So, you don’t need to stress. But, it would still benefit you to take an admissions test and dedicate as much time as you can towards preparing for it. That way, you can keep your options open.
“I’m advising (my students) to try to take it one or two times before applications are due,” Joe Korfmacher, a college counselor at Collegewise told TUN.
If you have not taken the SAT or ACT yet, the first step to maximizing your score potential is figuring out which test to take. Although the tests serve the same purpose, there are notable differences that may make you more suited to take one instead of the other.
For example, the math section in the ACT covers a wider range of topics and focuses more on trigonometry and geometry than the SAT math section does. The SAT math section focuses more on algebra.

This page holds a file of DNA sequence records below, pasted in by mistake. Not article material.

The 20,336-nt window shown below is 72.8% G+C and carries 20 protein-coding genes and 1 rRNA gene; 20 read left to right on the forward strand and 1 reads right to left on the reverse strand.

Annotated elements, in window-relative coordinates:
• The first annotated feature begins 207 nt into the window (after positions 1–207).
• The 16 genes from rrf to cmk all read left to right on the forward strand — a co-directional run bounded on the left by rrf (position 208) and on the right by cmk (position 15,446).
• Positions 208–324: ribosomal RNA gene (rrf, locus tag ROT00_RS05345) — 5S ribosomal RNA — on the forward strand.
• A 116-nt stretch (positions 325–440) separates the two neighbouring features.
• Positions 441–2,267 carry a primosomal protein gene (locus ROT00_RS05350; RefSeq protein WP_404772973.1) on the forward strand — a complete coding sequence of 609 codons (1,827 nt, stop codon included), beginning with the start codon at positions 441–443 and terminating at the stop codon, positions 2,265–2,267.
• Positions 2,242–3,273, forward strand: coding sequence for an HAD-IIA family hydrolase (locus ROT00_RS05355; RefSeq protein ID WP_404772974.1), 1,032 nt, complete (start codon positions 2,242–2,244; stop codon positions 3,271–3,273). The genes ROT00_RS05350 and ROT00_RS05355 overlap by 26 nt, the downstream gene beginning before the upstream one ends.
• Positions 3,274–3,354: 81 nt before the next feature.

And although both tests ask science-related questions, the ACT has an entire section dedicated to science, full of scientific language and terms. So if you struggle with science, it may be best to steer away from the ACT.
Do your research
Colleges and universities tend to differ slightly in terms of the qualifications they are looking for in applicants. So, it’s pivotal to research the application tips or information offered by each institution you’re interested in applying to.
Many schools, such as Stanford University, the University of Texas at Austin, Yale University, and others have blog posts written by students, alumni, or admissions officers available online. The posts often go into detail about how you can maximize your chances of being admitted. And the best part is, all this information is a quick Google search away.
Additionally, if you’re applying to a selective institution that administers interviews as a part of the application process, you’re going to want to do extensive research on the school.
Conduct a thorough investigation, like you’re being tested on it. Going into the interview, you should know the majors the school offers, the most storied alumni, the campus locations, and even the mascot! You get the picture.